Maas, E. D. and R. A. Lal. 2023. A case study of the RothC soil carbon model with potential evapotranspiration and remote sensing model inputs. Remote Sensing Applications: Society and Environment 29:100876.

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Soil carbon modeling is an important tool to inform scientists, land managers, and policy makers about the impacts of land management decisions on soil health and climate change mitigation. Models can require a wide range of data inputs to make predictions, not all of which are readily available but can often be substituted with estimates. Understanding the impact that inputs have on the model output is critical to understand the uncertainties of their predictions. This study evaluated the output of the RothC soil carbon model using three potential evapotranspiration (PET) models (Tegos et al., 2017; Droogers and Allan, 2002; and Thornthwaite and Mather, 1955; Te, DA, and TM, respectively) to estimate open pan evaporation, and three vegetation indices (NDVI, SAVI, and MSAVI) from satellite imagery to estimate corn (Zea mays L.), soybean (Glycine max (L.) Merr.), and wheat (Triticum aestivum L.) yield to convert to C input for the RothC model to predict soil organic carbon over 11 years at a research farm in Michigan. The objectives of this study were to evaluate the correlation with observed data for each estimated input as well as the variability in RothC output they produced. The TM, Te, and DA PET models resulted in 13%, 38%, and 40% wet bias, respectively, resulting in increases of 1.6, 5.5 and 7.4 Mg C ha−1, respectively, over the baseline model output. All three vegetation indices estimated corn yields poorly (R2 = 0.25, 0.26, and 0.26 for NDVI, SAVI, and MSAVI, respectively), but soybean yields exceptionally well (all R2 = 0.91). However, despite NDVI producing significantly higher values (p < 0.001), there were no significant differences between each index’s estimated yield used to calculate C input for RothC, and the resulting model runs are almost indistinguishable.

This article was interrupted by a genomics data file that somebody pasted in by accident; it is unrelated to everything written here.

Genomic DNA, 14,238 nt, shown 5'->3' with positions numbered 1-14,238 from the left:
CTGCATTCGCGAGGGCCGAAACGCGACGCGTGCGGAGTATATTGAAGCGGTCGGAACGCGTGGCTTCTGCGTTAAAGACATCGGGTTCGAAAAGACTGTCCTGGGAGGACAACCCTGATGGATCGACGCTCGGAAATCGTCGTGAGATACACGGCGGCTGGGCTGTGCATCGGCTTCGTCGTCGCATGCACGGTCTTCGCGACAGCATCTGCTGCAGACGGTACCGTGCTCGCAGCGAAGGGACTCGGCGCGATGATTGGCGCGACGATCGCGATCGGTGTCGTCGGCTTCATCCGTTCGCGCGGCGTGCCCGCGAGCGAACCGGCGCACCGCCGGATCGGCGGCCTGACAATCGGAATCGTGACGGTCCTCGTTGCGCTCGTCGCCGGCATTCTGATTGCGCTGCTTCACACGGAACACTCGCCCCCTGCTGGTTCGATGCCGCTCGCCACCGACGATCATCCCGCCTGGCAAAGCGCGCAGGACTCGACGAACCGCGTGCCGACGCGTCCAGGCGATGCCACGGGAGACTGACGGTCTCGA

DOI: 10.1016/j.rsase.2022.100876

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